For those who may wish a fuller understanding of or refresher on the history and customs of this blessed season leading all the way to the Resurrection of the Passover Lamb, I would refer you the wonderful article (complete with recipes) from the fisheaters.com website below.
From all of us here at the Daughters of Mary, Mother of Israel’s Hope, we wish you and your loved ones a most holy and blessed journey through the awful wilderness with the Son of God made Man.
Mother Miriam and Daughters
|Theme:||Christ in the Desert, the Babylonian Captivity continued from Septuagesima|
|Symbols:||Cross, crown of thorns, three nails, Chalice, Host|
|Length:||Ash Wednesday to Vespers of Holy Saturday|
Lent (the word “Lent” comes from the Old English “lencten,” meaning “springtime) lasts from Ash Wednesday to the Vespers of Holy Saturday — forty days + six Sundays which don’t count as “Lent” liturgically. The Latin name for Lent, Quadragesima, means forty and refers to the forty days Christ spent in the desert which is the origin of the Season.The last two weeks of Lent are known as “Passiontide,” made up of Passion Week and Holy Week. The last three days of Holy Week — Maundy Thursday, Good Friday, and Holy Saturday –are known as the “Sacred Triduum.”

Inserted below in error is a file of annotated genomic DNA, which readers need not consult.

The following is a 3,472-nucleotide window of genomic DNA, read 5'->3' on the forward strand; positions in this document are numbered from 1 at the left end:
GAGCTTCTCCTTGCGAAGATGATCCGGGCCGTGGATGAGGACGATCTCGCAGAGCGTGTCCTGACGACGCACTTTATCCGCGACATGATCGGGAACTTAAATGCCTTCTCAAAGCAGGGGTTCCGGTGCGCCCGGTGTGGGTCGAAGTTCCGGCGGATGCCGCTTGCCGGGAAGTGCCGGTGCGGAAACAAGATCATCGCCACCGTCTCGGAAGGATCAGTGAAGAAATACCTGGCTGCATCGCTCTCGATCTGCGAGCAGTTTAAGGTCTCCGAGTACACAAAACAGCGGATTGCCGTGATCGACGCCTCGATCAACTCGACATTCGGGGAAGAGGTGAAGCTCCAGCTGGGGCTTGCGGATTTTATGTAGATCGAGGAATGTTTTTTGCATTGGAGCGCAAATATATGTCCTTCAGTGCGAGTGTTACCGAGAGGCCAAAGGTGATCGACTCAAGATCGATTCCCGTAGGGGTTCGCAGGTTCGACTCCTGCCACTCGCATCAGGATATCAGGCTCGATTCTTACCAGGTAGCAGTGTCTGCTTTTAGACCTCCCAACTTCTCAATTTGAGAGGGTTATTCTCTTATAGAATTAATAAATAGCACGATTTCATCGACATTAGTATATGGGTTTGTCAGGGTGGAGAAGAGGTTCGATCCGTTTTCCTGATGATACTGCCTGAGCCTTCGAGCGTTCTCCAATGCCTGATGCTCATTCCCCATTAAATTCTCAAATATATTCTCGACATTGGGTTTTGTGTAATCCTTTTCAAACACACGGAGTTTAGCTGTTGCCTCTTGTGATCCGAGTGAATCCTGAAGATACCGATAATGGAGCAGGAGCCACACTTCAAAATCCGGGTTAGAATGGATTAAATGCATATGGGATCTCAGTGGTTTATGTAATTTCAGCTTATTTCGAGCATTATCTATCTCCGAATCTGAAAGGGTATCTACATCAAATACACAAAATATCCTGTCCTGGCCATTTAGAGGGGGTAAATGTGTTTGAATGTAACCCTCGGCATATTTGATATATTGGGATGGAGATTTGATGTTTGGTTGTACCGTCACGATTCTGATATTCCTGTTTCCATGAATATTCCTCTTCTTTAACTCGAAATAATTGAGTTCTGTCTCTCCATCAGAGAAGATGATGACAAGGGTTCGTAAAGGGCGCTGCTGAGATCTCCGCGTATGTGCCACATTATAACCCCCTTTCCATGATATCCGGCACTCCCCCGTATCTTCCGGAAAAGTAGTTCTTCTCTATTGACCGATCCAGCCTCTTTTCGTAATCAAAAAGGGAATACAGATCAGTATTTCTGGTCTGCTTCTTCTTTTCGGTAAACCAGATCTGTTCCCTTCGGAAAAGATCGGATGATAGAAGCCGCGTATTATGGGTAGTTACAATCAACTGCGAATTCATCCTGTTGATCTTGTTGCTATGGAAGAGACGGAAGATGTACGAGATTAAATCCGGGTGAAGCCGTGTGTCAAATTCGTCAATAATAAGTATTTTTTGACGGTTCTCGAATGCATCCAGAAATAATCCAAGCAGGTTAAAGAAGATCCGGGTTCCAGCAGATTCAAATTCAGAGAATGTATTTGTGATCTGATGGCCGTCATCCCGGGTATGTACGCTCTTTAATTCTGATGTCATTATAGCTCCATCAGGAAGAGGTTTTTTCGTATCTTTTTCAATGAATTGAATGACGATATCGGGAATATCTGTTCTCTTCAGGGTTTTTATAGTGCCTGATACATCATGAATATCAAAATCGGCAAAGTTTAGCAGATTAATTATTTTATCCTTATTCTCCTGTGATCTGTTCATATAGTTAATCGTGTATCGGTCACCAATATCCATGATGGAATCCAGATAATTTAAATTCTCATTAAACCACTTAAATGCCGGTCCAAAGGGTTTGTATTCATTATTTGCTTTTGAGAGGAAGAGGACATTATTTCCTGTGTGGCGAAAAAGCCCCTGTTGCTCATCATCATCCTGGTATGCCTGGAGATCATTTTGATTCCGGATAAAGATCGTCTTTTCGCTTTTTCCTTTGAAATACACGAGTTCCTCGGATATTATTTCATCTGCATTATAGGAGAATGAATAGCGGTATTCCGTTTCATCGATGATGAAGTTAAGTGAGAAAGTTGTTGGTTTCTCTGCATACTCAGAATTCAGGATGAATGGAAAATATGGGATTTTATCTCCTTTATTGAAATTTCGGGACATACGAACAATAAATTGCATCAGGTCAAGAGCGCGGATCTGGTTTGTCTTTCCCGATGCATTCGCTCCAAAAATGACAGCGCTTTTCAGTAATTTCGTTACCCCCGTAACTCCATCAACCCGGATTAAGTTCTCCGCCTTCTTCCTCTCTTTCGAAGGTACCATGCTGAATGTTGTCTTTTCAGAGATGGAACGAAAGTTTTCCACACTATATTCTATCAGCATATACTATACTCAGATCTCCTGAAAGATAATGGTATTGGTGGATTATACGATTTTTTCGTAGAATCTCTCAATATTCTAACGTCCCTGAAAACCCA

The focus of this Season is the Cross and penance, penance, penance as we imitate Christ’s forty days of fasting, like Moses and Elias before Him, and await the triumph of Easter. We fast (see below), abstain, mortify the flesh, give alms, and think more of charitable works. Awakening each morning with the thought, “How might I make amends for my sins? How can I serve God in a reparative way? How can I serve others today?” is the attitude to have.